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Debate is raging this year in Mississippi about whether state legislators should agree to start public pre-k programs for the first time. They’re also arguing about school funding and charter schools.
In decades of debate on school reform in Mississippi, though, one issue is ever-present but draws little public discussion: race.
The state’s public schools remain nearly as segregated, in some cases, as they did in the 1960s. In many communities across the state, especially in towns where black children are in the majority, white children almost exclusively attend small private schools founded around the time of court-mandated desegregation in the late 1960s.
Black children, by contrast, usually attend the public schools in these communities. This is also true in Jackson, the state capital. The consequences have been devastating for the state in terms of educational attainment and economic disparities.
White students are a minority in Mississippi’s public schools: Only 44 percent of the students in the state who attended public schools in 2010 were white, compared with 51 percent of whom were black and 3 percent who were Hispanic (a growing population), according to the National Center for Education Statistics’ annual Condition of Education report. This is one of the lowest percentages of white students attending public schools in the nation—and remember that the majority of Mississippi’s population is white.
And of the students who attend private schools in Mississippi, very few are black.
The most prominent private schools in Jackson and in tiny towns across the Delta region remain almost entirely white, although that’s changing slowly, and public and parochial schools on the coast certainly have grown more diverse.
I’m not picking on Mississippi, a state I love and where I have spent considerable time working in journalism and communications. This is a national problem.
UCLA scholar Gary Orfield leads a growing list of researchers who’ve demonstrated the substantial re-segregation of U.S. public schools over the past 15 years. With continuing demographic shifts in many states and communities, this issue is rearing its head in new and important ways.
My own work shows that the type of public-private school segregation found in Mississippi actually is commonplace in most majority-black, small-town and rural communities across the “Black Belt” and Deep South, stretching from East Texas through northern Florida up to Virginia and Maryland.
Unfortunately, this is also the case in the tiny town of Summerton, S.C., which I have studied for Education Week and other publications. This community along Interstate 95 is, in fact, the birthplace of the school desegregation movement in our country. The Briggs vs. Elliott lawsuit (1952) was the first of several that together became Brown vs. Board of Education of Topeka (1954), and was the most prominent of those cases argued before the Supreme Court.
The problem with continued school segregation in Mississippi, South Carolina, and many urban and suburban communities across the country isn’t that white people have fled. It’s that people are separated. Resources are divided. Taxpayer support is shaky. Quality is poor.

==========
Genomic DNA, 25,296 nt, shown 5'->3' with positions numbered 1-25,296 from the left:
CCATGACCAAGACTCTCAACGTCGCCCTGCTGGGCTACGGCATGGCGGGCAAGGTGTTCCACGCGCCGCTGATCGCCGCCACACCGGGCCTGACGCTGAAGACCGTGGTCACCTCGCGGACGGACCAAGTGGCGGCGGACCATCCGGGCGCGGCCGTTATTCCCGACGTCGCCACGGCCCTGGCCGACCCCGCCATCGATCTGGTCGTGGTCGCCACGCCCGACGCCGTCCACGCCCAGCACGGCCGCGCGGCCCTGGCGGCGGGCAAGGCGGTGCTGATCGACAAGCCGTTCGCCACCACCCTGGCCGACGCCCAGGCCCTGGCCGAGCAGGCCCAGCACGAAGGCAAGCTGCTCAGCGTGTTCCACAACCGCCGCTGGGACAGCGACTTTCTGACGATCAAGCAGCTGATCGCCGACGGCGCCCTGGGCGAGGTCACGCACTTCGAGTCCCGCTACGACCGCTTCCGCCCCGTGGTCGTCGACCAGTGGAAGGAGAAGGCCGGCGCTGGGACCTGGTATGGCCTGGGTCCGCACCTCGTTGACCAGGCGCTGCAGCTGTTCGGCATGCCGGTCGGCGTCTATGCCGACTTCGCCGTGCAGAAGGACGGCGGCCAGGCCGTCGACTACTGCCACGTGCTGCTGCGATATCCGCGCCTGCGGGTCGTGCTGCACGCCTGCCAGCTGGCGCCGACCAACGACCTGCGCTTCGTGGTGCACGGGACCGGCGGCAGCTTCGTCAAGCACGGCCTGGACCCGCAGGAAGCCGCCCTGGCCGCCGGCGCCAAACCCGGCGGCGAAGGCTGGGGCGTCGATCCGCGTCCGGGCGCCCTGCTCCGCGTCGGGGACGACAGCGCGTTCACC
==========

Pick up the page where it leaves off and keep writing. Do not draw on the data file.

Former Mississippi Gov. William F. Winter, a legendary advocate for educational improvement and better race relations in his state, called for reconciliation a few years ago in his acceptance speech for the 2008 John F. Kennedy Profile in Courage Award. “My perspective is that the best way to overcome these stresses is through sharing experiences—through working with others—through recognizing that we are all in this together and that the elements that we have in common are so much greater than the things that divide us,” Winter said. “By working with other people who may be different from us, the old barriers and the old stereotypes begin to fade away.”
Ain’t that true?
My friends who founded the nonprofit organization Parents for Public Schools (PPS) in Jackson were mainly middle- and upper-class white families in the capital city’s neat Fondren section (where The Help was set) who decided in the 1980s to send their children to public schools—not the white-dominated private schools created mainly in the late 1960s and early 1970s to avoid desegregation.
Many of those families kept the faith in public schools, and were joined by countless black families. PPS has evolved into a parent-engagement organization that still makes a positive impact on the Jackson Public Schools—and in other places through chapters in Cincinnati, San Francisco, Kalamazoo, Mich., and towns in the Mississippi Delta. (I’ve done some work for the national office of PPS.)
Change across the state—and other parts of our country—on the issue of school segregation will require more families to buck tradition in their communities. Black families in the Delta may need to threaten to abandon the public schools en masse. White families need to reinvest in public schools that often have challenges but also fall victim to urban myths rooted in racism and even sexual mores.
We do better together—and there’s plenty of evidence that shows children do, too. I’ll explore some of that evidence in a column to come.
Alan Richard is a journalist and communications consultant in Washington, D.C. A former writer for Education Week, he won national awards for his coverage of the South. He’s working on his first book, Summerton’s Children: Segregation in the Town Where Brown vs. Board of Education Began.